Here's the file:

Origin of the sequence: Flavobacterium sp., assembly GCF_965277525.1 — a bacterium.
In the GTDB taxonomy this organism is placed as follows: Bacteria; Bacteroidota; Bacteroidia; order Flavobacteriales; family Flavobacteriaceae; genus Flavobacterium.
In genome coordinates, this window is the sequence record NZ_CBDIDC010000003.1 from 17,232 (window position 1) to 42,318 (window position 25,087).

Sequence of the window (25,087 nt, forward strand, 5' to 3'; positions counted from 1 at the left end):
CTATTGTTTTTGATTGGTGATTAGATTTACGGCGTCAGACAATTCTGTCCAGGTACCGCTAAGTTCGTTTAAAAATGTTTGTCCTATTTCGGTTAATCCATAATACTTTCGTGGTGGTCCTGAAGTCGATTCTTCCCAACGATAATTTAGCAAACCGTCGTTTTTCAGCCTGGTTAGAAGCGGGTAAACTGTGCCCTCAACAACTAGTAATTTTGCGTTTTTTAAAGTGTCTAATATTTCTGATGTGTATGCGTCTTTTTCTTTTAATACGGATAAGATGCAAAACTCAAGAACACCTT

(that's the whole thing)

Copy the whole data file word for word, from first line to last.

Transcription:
Origin of the sequence: Flavobacterium sp., assembly GCF_965277525.1 — a bacterium.
In the GTDB taxonomy this organism is placed as follows: Bacteria; Bacteroidota; Bacteroidia; order Flavobacteriales; family Flavobacteriaceae; genus Flavobacterium.
In genome coordinates, this window is the sequence record NZ_CBDIDC010000003.1 from 17,232 (window position 1) to 42,318 (window position 25,087).

Sequence of the window (25,087 nt, forward strand, 5' to 3'; positions counted from 1 at the left end):
CTATTGTTTTTGATTGGTGATTAGATTTACGGCGTCAGACAATTCTGTCCAGGTACCGCTAAGTTCGTTTAAAAATGTTTGTCCTATTTCGGTTAATCCATAATACTTTCGTGGTGGTCCTGAAGTCGATTCTTCCCAACGATAATTTAGCAAACCGTCGTTTTTCAGCCTGGTTAGAAGCGGGTAAACTGTGCCCTCAACAACTAGTAATTTTGCGTTTTTTAAAGTGTCTAATATTTCTGATGTGTATGCGTCTTTTTCTTTTAATACGGATAAGATGCAAAACTCAAGAACACCTT